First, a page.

the fact that plaintiff's negligence was the real cause of the acci-dent is wholly unknown until the trial. It is locked up in plaintiff's breast, and only made manifest under the stress of crossexamination. Under such circumstances, how could an honest defendant have alleged it in his answer? He had no knowledge or information whatsoever warranting a belief sufficient to authorize his verifying an answer which alleges that plaintiff was negligent. And how unjust to deprive him of a meritorious defense merely because he did not and could not have learned of it until the trial. It may be suggested that the court has the power to allow an amendment on the trial; but that power rests in the court's discretion, and it does not seem to be a very sensible system which contemplates amendment as a necessary essential of its usefulness. The inevitable result of such an illogical and unscientific system of pleading and practice would be to imperil the rights of the conscientious defendant, while the defendant with an elastic conscience would invariably aver and swear to plaintiff's negligence, although he had not the slightest knowledge or information to warrant any such averment. Certainly, no such practice should be encouraged.
INSULATED WIRE & CABLE CO. v. MAYOR, ETC., OF BALTIMORE. (Circuit Court of Appeals, Fourth Circuit. May 5, 1896.)
CORPORATIONS-ULTRA VIREs-AC'l'ION ON EXECUTORY CONTRACT.
In an action brought by a corporation for the breach of an executory contract, the defendant can set up as a defense the want of authority of the plaintiff, under its charter, to enter into such contract.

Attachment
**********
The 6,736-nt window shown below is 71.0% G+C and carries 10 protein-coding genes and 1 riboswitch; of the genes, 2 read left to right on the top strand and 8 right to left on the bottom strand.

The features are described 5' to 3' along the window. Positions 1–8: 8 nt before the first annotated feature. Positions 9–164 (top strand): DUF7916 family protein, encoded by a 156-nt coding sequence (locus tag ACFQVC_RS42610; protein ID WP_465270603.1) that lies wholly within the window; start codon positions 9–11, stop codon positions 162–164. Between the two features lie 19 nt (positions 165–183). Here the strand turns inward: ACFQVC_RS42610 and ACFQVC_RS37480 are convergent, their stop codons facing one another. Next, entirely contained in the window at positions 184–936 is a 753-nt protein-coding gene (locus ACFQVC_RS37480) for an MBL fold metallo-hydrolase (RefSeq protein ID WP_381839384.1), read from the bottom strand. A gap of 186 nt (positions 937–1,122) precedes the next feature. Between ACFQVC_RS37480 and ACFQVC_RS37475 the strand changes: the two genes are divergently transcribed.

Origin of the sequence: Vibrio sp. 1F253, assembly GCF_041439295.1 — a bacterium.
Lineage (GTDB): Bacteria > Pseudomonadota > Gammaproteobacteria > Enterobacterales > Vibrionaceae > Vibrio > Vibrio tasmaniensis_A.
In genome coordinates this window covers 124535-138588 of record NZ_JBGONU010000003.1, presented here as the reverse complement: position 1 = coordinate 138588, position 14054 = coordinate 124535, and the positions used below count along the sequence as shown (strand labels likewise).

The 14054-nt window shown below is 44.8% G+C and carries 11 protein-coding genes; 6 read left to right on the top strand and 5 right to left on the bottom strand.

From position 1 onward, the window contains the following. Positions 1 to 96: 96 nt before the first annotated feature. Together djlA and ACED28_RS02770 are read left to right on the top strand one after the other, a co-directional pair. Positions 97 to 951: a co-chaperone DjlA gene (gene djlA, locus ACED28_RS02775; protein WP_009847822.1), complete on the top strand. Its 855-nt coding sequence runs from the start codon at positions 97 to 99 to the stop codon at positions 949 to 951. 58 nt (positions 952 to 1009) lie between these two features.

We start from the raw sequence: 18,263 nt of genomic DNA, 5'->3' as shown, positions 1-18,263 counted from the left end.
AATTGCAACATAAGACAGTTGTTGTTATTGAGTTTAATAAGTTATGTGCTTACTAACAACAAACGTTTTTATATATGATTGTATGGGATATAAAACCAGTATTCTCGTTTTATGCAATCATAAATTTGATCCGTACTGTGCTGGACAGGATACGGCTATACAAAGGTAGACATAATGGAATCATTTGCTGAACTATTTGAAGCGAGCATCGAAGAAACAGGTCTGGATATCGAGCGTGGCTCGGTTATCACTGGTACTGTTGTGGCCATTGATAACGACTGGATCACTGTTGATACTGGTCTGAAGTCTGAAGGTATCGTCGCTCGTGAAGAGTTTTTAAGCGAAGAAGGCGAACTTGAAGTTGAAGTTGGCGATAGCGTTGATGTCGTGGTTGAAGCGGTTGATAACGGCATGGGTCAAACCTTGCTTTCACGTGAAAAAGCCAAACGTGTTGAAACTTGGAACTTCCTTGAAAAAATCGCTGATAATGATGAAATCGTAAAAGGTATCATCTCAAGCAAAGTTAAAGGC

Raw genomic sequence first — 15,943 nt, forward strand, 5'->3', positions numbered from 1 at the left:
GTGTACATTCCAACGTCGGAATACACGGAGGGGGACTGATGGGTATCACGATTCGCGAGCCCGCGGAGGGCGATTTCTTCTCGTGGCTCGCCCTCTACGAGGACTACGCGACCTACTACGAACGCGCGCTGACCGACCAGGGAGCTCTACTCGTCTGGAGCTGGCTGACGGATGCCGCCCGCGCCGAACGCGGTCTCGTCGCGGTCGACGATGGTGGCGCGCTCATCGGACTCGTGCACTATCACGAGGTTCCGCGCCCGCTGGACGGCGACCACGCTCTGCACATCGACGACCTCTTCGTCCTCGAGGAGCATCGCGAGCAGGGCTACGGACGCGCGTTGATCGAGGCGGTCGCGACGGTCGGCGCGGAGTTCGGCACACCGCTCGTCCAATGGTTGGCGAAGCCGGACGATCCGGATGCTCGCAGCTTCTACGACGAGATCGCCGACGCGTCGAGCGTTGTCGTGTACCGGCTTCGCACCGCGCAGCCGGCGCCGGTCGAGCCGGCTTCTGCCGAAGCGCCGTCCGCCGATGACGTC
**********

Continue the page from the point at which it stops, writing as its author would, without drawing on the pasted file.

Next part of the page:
A corporation whose charter states the object of its organization to be "to carryon the business of manufacturing compositions .. .. .. for the insulation and protection of wires, cables and other articles, .. .. .. preparing .. .. .. cables and other articles .. .. .. by the use .. ... .. of such compositions, .. .. .. and the manufacture ... .. .. of tubing, hose and all other articles, .. .. .. and all business .. '" .. incident thereto and connected therewith," has no power to enter into a contract for the construction of a system of underground Wiring in the streets of a city, inclUding, besides the manufacture and supplying of insulated ca· bles, the construction of trenches and conduits, filling and repairing pavements after such construction, supplying masonry and Ironwork for manholes, handholes, etc.; such work representing about a third ot the total estimated expenditure under the contract, which also requires a guaranty against damages caused by the construction, and a penalty for delay in completing the work.
ACTION-GROUND OF RECOVERY.
In an action brought to recover damages for the breach of a contract which is held to be invalid because of the want of capacity of one of the parties, there can be no recovery for a sum of money deposited as se· curity for the execution of the contract.
In Error to the Circuit Court of the United States for the Dis· trict of Maryland.